" Don't tell me the moon is shining; show me the glint of light on broken glass."
|||Blog post no.3
Calm and ready
Time spent in #PolenovoAIRprogram - 3 weeks.|||
The painter who was an architect.
The philosopher who was an agriculturist.
And the writer who was a doctor.
In my time here, I've visited the homes of three important men of russian culture.
I'm not going to tell you about the importance of their work. Or how magnificent they were. All that you can read on Wiki pages.
I'll tell you the impression you get from entering their homes. A private impression.
I'll start with Bolotov.
Andrey Bolotov was such a strange guy! Introverted, writing memoirs like crazy, and absolutely in love with plants and agriculture. (the museum have an impressive collection of plants he dried up in books) They say he was the Russian Jean-Jacques Rousseau.
By looking at his study you can see he does research almost religiously. And beyond that- an inventor! But not like those who wish to do good for people... like those who are so into what they do, that somehow it comes out right for others to enjoy the fruits of success. But for him- all in the sake of discovery.
At the house-museum you can also buy some jam, made from the special plants that grow in the Bolotov garden.
*Bolotov was a close friend of Catherine the great and was in charge of the upbringing of her special beloved bastard son called Bobrinsky (one of many bastards).
*The potato was introduced to Russia by Bolotov himself.
So, When you eat Potatoes, Think of Andrey.
up here - Bolotov house pics
Anton Chekhov the one and only.
The guy we all just love to love. I spent a few good hours in that manner, hearing endlessly about Anton's family, Anton's achievements, Anton's Dachshunds and so on.
Bottom line- Anton Chekhov was a super cute guy, extra talented. A doctor first and a writer second.
Tall, sensitive, smart, FUNNY, beautiful, perfect.
He was the only provider for his family (Sister, parents and 3 brothers), and all of the money came from writing. And a lot of it.
Anton was also a great giver. People would ask him for money to educate their children and he just gave it, no questions asked. On top of all that, he and his sister built a school together. With an apartment for the teachers so they wouldn't have to travel so much.
It seems like this whole village- Malikhovo owes a lot to the Chekhov family.
*Tolstoy wrote to Chekhov - Please never write any more Plays. Shakespeare was much better. Anton's reaction: Tolstoy put me and Shakespeare in the same sentence! I'm flattered!
*Tchaikovsky adored Chekhov and Chekhov Loved Tchaikowsky. Anton had on his desk a signed and dedicated photo of tchaikowsky he sent to him himself.
*Chekhov was unbelievably in love with his Dachshunds. So in love he had statues of them made and put in the garden.
up here - Chekhov's house pics
Vasily Polenov was a great visionaire. He dreamt of a place for his family, somewhere in the countryside... and he built it!
He wanted to give culture to the peasants and the poor, he gave it!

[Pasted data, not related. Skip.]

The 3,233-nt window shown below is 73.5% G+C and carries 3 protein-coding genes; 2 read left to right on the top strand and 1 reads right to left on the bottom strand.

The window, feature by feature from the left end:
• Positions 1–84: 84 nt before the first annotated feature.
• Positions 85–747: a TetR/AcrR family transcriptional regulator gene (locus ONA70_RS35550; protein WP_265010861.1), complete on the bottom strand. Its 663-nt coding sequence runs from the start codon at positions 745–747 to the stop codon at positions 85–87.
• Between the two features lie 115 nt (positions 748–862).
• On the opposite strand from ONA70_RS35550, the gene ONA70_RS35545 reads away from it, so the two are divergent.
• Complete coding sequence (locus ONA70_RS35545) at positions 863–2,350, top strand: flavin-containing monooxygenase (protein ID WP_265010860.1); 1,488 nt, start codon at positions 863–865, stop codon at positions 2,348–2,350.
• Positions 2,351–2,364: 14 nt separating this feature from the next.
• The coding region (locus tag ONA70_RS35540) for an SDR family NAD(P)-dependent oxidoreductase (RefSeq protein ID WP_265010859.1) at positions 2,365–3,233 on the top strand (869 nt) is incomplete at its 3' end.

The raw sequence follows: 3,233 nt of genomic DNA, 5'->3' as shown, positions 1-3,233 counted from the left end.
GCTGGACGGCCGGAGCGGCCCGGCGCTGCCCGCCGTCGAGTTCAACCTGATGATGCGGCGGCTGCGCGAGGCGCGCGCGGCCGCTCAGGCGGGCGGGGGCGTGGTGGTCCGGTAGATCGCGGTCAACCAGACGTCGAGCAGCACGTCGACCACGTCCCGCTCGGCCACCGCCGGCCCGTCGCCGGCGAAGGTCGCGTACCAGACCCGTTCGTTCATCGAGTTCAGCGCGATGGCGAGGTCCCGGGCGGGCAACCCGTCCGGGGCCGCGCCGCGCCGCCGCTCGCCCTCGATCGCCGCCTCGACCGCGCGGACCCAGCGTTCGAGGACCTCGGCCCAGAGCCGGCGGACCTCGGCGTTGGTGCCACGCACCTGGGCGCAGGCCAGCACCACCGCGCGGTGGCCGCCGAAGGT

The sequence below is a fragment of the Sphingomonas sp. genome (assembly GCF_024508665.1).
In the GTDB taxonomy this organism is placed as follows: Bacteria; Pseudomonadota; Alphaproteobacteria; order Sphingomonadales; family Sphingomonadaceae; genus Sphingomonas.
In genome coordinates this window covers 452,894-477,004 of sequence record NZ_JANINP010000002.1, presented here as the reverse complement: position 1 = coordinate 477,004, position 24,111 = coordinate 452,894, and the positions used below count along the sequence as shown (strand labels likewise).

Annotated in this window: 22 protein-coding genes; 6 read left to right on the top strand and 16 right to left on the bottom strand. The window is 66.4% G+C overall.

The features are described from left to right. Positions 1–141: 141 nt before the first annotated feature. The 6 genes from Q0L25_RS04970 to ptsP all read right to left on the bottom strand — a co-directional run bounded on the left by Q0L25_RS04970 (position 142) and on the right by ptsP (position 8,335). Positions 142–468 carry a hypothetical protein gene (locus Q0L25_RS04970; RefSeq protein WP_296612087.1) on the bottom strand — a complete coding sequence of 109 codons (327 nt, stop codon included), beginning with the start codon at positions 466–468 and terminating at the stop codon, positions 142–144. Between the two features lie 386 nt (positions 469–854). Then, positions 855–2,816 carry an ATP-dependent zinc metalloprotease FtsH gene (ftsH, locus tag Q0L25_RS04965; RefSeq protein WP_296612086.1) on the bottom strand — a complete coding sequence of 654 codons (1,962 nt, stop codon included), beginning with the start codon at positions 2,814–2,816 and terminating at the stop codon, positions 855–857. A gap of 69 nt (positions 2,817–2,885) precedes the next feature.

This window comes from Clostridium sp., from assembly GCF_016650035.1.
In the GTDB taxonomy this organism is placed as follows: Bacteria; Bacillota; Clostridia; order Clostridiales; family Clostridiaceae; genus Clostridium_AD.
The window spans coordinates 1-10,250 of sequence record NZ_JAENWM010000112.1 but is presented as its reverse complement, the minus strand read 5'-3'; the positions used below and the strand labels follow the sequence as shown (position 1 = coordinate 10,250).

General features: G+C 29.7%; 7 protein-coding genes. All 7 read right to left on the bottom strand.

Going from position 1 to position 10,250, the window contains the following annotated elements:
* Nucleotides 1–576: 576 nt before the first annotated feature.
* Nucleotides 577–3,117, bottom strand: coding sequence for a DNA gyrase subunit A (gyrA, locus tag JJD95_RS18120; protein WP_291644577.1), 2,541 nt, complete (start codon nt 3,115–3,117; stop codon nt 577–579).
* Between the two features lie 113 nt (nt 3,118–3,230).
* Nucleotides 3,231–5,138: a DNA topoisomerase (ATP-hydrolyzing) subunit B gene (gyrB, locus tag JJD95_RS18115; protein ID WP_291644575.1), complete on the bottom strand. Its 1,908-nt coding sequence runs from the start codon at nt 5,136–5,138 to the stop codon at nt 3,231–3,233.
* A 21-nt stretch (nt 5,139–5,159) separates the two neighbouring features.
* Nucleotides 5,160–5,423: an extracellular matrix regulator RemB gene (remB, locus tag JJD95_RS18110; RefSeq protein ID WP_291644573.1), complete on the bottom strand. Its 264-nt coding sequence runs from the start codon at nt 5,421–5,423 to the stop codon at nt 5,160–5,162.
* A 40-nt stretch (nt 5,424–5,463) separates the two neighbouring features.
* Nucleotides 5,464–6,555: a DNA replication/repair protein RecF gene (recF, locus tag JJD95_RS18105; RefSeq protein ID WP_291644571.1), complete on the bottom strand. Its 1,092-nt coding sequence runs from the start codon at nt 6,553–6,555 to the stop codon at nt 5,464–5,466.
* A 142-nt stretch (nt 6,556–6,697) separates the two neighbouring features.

But beyond that... I think he really liked design more that anything. You can really see it in his Art Nouveau architectural work on the church, and The perfect studio he built for himself. Which by the way, also acts as a theater when needed. He was in general a grandiose kind of guy and at the same time very humble. Vasily made all of his family work hard in order to succeed, to grow.
When thinking about it, and after having oh so many conversations about Polenov with Natalya and others here at Polenovo's, He built everything around him and his own work. Apparently not because of a self adoration, but because of a strong and charismatic personality and the aime to keep working hard, learning as much as possible and great creativity.
Vasily was a true realist. Believer of Jesus, the dude. That is also the way he described him in his paintings. Just a simple mediterranean man. He traveled twice to the middle east and Israel to see for himself how the places where Jesus walked actually looked.
He was a highly spiritual man and he passed it on to his whole family.
Another super cool point: There was no difference to him in matter of education and importance between men and women. A liberal mind. All of the women in his family got the same possibility for education as the men.
*Vasily built the church, but never practiced. He never went to any ceremonies or Mass.
*After the revolution in 1917, Vasily managed to keep his family and the museum running at his estate even though it was completely liquidated by the government.
*He actually always wanted to be a musician.
*He was a vegetarian
That's it for now. Another post will probably be coming right up because I haven't even started describing this weird and amazing time i'm spending here.
Tonight I'm going back home to Tel-Aviv for a few days. Participating in #FreshPaintArtFair
But worry not! be back here in Polenov for two more great months to work on the projects ahead!
See you soon
Here, There or anywhere